I’m Qayum, and I am a civil servant and a carer. For me, inclusion is recognising the dual roles I play in my life and the impact they have on me.
While I’ve been a civil servant for only a few months – I joined the Cabinet Office in December 2019 – I’ve been a carer since I was nine or 10.
I’ve not always identified as a carer. When I was younger, it was just part of my day-to-day life: taking my parents to the doctor's, the bank, translating for them and making sure they had everything they needed.
Now that I’m older, I recognise that taking on this role is caring, and I recognise the impact that it has had on me and other friends who are also carers for their parents.
I feel I lived as full a life as my peers, but I always had to be aware and certain of a few things: what my availability was and who could take over my caring responsibilities were I not able to; if I was out, where I was and how long it would take me to go home should an emergency arise; my phone battery percentage; remembering my external battery pack; my phone being reachable; the ringer volume on full (I made for a lousy cinemagoer); and reminders to make check-in calls to be sure all was OK at home.
Now I’m in full time work I keep my personal phone with me at all times, even during meetings. I’m glad to work in an environment where this is possible, as it alleviates some of the anxiety I once had.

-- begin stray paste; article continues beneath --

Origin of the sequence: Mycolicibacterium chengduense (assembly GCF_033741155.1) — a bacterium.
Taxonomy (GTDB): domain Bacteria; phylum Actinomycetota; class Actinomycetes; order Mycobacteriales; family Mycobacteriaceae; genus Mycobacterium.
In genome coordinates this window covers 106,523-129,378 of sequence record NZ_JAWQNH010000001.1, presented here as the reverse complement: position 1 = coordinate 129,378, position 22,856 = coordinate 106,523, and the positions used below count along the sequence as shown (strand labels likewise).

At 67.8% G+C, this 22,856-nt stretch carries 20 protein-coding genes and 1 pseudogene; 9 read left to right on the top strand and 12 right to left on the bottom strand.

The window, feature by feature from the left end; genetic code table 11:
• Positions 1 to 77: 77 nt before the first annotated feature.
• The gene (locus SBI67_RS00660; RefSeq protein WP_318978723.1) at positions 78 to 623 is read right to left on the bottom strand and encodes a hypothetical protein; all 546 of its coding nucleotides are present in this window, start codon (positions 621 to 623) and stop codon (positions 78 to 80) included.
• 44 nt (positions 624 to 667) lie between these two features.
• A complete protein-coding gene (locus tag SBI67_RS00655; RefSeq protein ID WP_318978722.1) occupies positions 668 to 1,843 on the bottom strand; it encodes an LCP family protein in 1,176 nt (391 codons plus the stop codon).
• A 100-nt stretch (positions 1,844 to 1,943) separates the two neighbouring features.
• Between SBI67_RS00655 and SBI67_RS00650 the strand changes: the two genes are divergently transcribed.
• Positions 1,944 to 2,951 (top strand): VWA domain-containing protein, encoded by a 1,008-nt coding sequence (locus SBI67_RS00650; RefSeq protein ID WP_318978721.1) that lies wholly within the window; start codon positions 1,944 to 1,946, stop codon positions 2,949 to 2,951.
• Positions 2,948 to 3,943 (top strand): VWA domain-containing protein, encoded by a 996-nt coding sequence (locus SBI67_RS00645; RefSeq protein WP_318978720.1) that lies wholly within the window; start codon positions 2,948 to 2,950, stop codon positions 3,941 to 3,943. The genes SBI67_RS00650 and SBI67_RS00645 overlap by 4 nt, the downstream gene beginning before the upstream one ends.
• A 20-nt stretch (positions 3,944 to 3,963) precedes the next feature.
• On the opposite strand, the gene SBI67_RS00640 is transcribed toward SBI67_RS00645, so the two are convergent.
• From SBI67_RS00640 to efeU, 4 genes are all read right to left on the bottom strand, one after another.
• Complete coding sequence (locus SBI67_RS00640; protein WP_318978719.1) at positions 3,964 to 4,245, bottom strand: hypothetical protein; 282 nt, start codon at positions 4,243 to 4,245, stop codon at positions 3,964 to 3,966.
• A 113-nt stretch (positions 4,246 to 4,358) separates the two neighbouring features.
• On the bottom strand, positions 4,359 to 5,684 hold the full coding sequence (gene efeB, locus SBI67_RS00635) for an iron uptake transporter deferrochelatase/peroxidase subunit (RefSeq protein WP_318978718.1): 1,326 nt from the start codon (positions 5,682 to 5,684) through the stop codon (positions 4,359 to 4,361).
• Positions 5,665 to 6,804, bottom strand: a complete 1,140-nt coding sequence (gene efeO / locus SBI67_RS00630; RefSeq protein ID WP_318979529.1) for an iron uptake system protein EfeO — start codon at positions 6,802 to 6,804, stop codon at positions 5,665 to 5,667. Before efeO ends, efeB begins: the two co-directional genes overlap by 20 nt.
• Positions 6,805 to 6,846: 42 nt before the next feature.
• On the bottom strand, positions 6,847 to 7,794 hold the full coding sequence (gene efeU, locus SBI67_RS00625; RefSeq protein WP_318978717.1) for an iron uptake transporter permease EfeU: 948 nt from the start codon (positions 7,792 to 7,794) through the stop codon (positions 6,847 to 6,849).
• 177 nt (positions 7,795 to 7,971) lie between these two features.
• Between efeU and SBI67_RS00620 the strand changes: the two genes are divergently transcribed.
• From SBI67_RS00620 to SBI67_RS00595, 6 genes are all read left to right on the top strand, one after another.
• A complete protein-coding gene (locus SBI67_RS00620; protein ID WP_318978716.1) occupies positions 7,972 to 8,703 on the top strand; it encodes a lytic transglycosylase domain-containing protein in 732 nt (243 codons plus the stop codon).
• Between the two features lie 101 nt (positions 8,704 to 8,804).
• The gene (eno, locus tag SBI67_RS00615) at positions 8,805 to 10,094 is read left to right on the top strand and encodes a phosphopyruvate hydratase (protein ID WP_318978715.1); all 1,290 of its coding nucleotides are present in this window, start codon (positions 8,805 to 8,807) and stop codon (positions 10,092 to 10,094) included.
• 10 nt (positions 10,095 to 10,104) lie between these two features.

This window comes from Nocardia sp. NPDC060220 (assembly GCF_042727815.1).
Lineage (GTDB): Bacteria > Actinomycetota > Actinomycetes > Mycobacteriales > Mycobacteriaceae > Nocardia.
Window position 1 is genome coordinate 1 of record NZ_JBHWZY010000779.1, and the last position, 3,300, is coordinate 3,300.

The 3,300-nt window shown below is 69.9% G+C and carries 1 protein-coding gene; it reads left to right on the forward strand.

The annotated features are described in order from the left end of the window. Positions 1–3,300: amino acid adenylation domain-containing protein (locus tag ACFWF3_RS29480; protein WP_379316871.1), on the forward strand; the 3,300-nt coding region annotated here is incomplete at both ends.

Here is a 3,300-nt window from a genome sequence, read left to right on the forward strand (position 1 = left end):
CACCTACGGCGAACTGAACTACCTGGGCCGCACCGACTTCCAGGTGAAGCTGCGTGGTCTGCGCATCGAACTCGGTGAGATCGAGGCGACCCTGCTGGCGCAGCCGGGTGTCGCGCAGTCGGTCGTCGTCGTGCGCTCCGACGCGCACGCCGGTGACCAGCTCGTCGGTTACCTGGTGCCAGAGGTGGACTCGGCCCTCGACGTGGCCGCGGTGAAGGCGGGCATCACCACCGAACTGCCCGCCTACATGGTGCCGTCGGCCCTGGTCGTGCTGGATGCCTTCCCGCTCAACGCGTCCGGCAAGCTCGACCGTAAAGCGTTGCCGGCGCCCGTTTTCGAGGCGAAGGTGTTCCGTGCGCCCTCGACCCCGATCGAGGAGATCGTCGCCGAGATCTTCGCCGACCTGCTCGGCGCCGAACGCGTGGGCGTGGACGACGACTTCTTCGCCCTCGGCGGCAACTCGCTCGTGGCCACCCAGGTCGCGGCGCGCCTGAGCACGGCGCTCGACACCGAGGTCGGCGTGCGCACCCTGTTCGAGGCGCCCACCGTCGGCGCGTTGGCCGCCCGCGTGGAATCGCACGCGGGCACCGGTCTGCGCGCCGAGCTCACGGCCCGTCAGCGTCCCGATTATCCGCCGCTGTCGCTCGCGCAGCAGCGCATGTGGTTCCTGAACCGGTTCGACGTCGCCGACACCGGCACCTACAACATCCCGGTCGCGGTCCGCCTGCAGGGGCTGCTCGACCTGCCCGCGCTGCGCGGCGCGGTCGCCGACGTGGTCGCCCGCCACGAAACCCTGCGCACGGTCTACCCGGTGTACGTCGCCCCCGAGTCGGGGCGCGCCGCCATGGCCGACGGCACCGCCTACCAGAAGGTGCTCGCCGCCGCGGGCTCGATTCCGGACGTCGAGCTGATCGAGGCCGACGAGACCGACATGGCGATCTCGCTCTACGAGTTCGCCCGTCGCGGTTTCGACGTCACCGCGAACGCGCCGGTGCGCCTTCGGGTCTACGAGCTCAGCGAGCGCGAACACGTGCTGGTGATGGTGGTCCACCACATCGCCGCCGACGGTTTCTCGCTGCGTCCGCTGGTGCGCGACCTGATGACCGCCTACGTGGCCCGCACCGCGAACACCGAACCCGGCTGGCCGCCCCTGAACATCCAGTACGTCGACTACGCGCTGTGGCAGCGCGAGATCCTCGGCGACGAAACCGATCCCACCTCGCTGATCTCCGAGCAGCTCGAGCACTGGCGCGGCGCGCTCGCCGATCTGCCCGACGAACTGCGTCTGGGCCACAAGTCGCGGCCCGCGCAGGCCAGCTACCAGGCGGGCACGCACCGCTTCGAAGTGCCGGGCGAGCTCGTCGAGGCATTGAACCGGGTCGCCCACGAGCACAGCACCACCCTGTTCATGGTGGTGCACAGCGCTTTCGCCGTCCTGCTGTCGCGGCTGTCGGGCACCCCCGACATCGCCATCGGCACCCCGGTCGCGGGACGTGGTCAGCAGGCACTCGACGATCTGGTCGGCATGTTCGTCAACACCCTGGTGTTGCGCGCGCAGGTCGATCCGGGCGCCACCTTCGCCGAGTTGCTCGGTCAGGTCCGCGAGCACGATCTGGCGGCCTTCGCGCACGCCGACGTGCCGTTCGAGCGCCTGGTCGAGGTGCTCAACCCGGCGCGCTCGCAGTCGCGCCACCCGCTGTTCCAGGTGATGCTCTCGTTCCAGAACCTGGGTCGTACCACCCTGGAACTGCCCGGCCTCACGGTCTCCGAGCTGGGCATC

So, inclusion to me is about being able to have an open and honest conversation about my caring responsibilities and why I need to work flexibly. It’s about being able to say to my colleagues that I’m feeling stressed, upset, or overwhelmed on certain days, without being judged.
This isn’t always easy to do. So this is a call-out to managers:
- be aware of the younger members of your team and any caring responsibilities that they might have
- if they haven’t been forthcoming about their responsibilities, do your utmost to make sure it’s something that you actively champion in your team meetings and away days (this will ensure an environment flourishes where young carers feel comfortable to approach you about their circumstances)
- where you are aware of young carers in your team, work with them to develop flexible working arrangements where needed and take into consideration their responsibilities when thinking of their development and progression
To young carers in the Civil Service, I say:
- be proud of who you are and what you do for others – it’s an amazing, difficult thing that you’re doing
- bring your whole selves to your workplace, including your caring responsibilities
- don’t be afraid of being open and upfront about your responsibilities, and ask your managers to work with you in finding the right way of working for yourself
- join the Carers Network and remember you’re not alone
2020 is the Civil Service Year of Inclusion. With just a little bit of work we can go a long way in making sure all of our staff feel like they belong, can be their authentic selves and can voice their needs in order to be the best that they can be.
Comment by Eileen Ashamu posted on
Thanks for sharing this Qayum, very insightful for me as a manager. There are some things that we are not sighted on and its good to be aware and raise/ask this as part of our managerial responsibilities.